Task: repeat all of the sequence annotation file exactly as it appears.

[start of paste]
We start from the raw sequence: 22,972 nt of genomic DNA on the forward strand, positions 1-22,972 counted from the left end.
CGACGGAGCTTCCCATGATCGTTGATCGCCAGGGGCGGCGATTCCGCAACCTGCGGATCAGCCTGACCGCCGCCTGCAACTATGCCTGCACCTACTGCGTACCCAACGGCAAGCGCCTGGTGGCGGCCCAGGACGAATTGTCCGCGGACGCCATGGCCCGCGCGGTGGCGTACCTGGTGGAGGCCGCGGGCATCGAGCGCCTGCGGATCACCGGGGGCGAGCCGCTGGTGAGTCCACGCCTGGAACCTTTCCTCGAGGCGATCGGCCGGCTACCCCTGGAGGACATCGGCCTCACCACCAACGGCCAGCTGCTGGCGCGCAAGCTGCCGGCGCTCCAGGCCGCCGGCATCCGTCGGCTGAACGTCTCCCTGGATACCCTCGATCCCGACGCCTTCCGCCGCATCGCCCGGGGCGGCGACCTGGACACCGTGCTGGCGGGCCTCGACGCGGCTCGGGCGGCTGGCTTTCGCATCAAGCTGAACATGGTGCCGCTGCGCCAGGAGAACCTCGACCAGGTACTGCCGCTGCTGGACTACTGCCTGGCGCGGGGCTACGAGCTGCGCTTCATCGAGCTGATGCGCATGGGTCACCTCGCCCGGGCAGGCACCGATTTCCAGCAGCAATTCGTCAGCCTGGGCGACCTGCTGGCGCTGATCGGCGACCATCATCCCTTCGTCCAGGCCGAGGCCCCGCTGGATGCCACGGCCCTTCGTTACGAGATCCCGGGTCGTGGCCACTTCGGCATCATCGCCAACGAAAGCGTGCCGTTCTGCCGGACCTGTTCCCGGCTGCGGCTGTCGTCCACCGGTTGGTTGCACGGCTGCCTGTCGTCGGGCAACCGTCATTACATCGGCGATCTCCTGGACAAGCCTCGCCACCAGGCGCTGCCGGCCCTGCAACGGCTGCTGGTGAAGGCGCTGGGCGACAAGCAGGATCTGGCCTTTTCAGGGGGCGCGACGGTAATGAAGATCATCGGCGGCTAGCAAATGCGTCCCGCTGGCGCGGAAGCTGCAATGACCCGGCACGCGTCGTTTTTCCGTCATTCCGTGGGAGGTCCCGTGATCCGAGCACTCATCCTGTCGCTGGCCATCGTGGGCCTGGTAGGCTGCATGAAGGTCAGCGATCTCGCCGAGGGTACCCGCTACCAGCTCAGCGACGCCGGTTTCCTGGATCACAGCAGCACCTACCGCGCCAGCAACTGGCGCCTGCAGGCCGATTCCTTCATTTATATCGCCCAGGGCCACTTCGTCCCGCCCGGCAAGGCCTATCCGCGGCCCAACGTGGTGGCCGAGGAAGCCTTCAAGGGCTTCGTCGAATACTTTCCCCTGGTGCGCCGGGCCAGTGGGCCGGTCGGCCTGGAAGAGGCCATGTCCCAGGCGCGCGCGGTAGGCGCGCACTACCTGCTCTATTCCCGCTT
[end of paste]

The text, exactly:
We start from the raw sequence: 22,972 nt of genomic DNA on the forward strand, positions 1-22,972 counted from the left end.
CGACGGAGCTTCCCATGATCGTTGATCGCCAGGGGCGGCGATTCCGCAACCTGCGGATCAGCCTGACCGCCGCCTGCAACTATGCCTGCACCTACTGCGTACCCAACGGCAAGCGCCTGGTGGCGGCCCAGGACGAATTGTCCGCGGACGCCATGGCCCGCGCGGTGGCGTACCTGGTGGAGGCCGCGGGCATCGAGCGCCTGCGGATCACCGGGGGCGAGCCGCTGGTGAGTCCACGCCTGGAACCTTTCCTCGAGGCGATCGGCCGGCTACCCCTGGAGGACATCGGCCTCACCACCAACGGCCAGCTGCTGGCGCGCAAGCTGCCGGCGCTCCAGGCCGCCGGCATCCGTCGGCTGAACGTCTCCCTGGATACCCTCGATCCCGACGCCTTCCGCCGCATCGCCCGGGGCGGCGACCTGGACACCGTGCTGGCGGGCCTCGACGCGGCTCGGGCGGCTGGCTTTCGCATCAAGCTGAACATGGTGCCGCTGCGCCAGGAGAACCTCGACCAGGTACTGCCGCTGCTGGACTACTGCCTGGCGCGGGGCTACGAGCTGCGCTTCATCGAGCTGATGCGCATGGGTCACCTCGCCCGGGCAGGCACCGATTTCCAGCAGCAATTCGTCAGCCTGGGCGACCTGCTGGCGCTGATCGGCGACCATCATCCCTTCGTCCAGGCCGAGGCCCCGCTGGATGCCACGGCCCTTCGTTACGAGATCCCGGGTCGTGGCCACTTCGGCATCATCGCCAACGAAAGCGTGCCGTTCTGCCGGACCTGTTCCCGGCTGCGGCTGTCGTCCACCGGTTGGTTGCACGGCTGCCTGTCGTCGGGCAACCGTCATTACATCGGCGATCTCCTGGACAAGCCTCGCCACCAGGCGCTGCCGGCCCTGCAACGGCTGCTGGTGAAGGCGCTGGGCGACAAGCAGGATCTGGCCTTTTCAGGGGGCGCGACGGTAATGAAGATCATCGGCGGCTAGCAAATGCGTCCCGCTGGCGCGGAAGCTGCAATGACCCGGCACGCGTCGTTTTTCCGTCATTCCGTGGGAGGTCCCGTGATCCGAGCACTCATCCTGTCGCTGGCCATCGTGGGCCTGGTAGGCTGCATGAAGGTCAGCGATCTCGCCGAGGGTACCCGCTACCAGCTCAGCGACGCCGGTTTCCTGGATCACAGCAGCACCTACCGCGCCAGCAACTGGCGCCTGCAGGCCGATTCCTTCATTTATATCGCCCAGGGCCACTTCGTCCCGCCCGGCAAGGCCTATCCGCGGCCCAACGTGGTGGCCGAGGAAGCCTTCAAGGGCTTCGTCGAATACTTTCCCCTGGTGCGCCGGGCCAGTGGGCCGGTCGGCCTGGAAGAGGCCATGTCCCAGGCGCGCGCGGTAGGCGCGCACTACCTGCTCTATTCCCGCTT